Graham, I’m very appreciative of the unique focus you place on philosophy and Munsey concerning music creation. I do agree that it’s the number one impediment to our productivity – at least it is for me. Here I am with 2016 behind me and “lamenting” my lack of production. Honestly I have found that simply putting in the time, getting in front of the MIDI controller and DAW, pulling up some great piano samples and improvising, inspiration has struck. I feel immensely pleased, but then go away and hope that the inspiration, or at least the product, will comeback without me sitting my butt in the chair. I have this immense fear of the blank page: “What if I can’t do it again?” Such a huge difference between sitting down to work, and not, thinking nothing will happen. The difference is 100% – likely product vs. guaranteed lack of product.

    Thanks so much Graham for this reminder. I’ll be implementing the publicized deadline method this year, and setting aside time to just sit and work (perhaps early in the morning before work and before I’m “fried” of my will power).

    Andrew

    Reply
    • also Andrew

      You’re not alone. I lost years to the little voice in the back of my head telling me that creative failure was a foregone conclusion, and having so much of my identity and self worth tied up in creativity resulted in one of the worlds worst cases of avoidance/procrastination–I wasn’t about to prove the little voice right.

      Anyway, fast-forward years of struggle and the pain of having nothing to show for them; forcing myself to sit down and work, no matter the outcome, and over time I have found that I often come away with something and even when it seems I’ve made no progress, or come up with anything useful, I’ve still enjoyed the process.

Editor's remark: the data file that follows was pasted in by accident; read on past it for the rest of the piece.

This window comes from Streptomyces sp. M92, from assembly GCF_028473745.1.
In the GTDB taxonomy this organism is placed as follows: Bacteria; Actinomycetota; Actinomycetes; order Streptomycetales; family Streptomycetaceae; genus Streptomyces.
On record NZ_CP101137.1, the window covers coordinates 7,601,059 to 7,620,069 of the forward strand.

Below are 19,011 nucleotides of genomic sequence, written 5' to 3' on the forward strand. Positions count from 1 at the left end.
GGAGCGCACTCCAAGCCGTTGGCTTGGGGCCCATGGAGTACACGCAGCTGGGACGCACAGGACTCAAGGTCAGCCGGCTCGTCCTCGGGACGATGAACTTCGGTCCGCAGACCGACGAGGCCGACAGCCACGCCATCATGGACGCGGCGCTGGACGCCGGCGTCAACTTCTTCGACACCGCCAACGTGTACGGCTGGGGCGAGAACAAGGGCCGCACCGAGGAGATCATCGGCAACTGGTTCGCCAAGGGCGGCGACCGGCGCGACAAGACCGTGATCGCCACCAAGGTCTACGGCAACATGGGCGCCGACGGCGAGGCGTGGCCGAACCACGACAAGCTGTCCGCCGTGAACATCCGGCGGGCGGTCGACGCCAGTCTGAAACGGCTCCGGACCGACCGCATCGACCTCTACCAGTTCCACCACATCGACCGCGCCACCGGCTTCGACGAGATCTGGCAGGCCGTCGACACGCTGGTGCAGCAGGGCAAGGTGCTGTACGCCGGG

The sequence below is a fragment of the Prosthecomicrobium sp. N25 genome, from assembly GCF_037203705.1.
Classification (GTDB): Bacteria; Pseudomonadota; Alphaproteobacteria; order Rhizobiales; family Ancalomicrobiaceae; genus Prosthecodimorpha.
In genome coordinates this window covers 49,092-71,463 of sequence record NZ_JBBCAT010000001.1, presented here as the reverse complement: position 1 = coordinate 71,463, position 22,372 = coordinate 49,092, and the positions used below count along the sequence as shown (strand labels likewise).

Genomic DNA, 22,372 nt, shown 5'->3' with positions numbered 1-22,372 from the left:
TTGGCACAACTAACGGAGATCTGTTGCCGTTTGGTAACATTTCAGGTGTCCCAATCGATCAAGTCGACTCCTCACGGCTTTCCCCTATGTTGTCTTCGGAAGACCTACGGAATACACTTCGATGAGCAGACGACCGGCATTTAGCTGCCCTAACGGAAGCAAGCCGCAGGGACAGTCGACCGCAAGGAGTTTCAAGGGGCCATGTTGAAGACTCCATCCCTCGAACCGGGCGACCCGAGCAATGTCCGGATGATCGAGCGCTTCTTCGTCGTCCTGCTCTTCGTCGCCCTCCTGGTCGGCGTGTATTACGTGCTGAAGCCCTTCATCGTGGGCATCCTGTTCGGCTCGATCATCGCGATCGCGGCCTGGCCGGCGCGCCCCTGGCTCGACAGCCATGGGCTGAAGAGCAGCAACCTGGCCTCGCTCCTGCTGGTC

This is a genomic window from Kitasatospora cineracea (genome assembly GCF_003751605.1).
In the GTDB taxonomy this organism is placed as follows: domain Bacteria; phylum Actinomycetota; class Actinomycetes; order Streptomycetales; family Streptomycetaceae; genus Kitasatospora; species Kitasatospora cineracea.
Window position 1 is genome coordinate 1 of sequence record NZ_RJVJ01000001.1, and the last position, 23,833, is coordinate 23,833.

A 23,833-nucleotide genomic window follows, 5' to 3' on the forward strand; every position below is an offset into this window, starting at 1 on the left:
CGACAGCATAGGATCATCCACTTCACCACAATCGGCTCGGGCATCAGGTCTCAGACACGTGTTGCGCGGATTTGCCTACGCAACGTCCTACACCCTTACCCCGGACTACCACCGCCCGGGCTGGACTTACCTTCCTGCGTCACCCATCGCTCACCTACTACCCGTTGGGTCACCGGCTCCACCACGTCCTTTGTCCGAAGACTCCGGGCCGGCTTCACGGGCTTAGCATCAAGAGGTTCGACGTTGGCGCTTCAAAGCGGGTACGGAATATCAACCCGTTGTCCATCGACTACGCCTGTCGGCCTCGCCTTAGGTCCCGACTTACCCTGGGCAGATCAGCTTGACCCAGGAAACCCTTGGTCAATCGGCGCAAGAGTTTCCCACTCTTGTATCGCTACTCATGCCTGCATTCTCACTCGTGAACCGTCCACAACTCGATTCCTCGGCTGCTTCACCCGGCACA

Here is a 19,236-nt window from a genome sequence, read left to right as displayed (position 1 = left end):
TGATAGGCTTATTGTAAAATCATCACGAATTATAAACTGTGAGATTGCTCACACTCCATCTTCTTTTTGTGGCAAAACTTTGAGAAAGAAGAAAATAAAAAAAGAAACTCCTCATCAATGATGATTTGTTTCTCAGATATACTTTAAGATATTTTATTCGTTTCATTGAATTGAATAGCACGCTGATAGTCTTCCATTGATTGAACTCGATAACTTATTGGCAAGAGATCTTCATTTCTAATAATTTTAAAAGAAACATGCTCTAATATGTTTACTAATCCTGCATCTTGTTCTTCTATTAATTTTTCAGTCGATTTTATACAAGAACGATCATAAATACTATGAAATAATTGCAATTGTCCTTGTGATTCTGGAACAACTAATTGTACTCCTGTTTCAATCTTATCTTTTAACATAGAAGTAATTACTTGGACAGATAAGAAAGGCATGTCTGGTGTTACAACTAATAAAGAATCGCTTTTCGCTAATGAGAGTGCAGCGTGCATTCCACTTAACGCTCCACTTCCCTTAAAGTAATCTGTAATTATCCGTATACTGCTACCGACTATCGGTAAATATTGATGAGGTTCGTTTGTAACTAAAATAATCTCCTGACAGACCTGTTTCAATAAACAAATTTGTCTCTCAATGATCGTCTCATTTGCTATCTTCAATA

So, the knot of dreading I used to feel in my stomach, at the thought of sitting down to work on a song, is giving way, more and more, to of a sense of curious excitement. In fact, I’m going to end this here so I can go work on a tune.

      If you’re into reading, this book was a revelation:

      https://www.amazon.com/gp/product/B006J7BZ8E/ref=oh_aui_search_detailpage?ie=UTF8&psc=1

      Good Luck!

      Reply
  7. Wade

    Graham, to amplify your #1 point about LEARNING the gear you have and stop chasing that next plugin… when Dave Pensado asked Bob Clearmountain about favorite compressors, he responded that they were “…all the same, aren’t they?” Al Schmidt says he uses very little EQ and compression because he knows his microphones. Sure, everybody likes to try new stuff. In a recent video, Michael Brauer was employing a different saturation effect because his ear was getting a little worn to what he (and everyone else) had been using for years, but he has a LOT of experience with it. This was a big enough deal to him that he bothered to point it out.

    After years of snapping up boatloads of plugins, I’m cleaning out an embarrassing number of them and starting to focus on 2 things… getting the source sounds right and being more (gently) critical about performance. This year, I’m looking forward to making more music and saving a lot of money to boot.

    Reply
    • fuzzbox

      Wade,
      I totally agree! I have just bought my very last bunch of plugins after weeks of research and asking myself Do I really need it…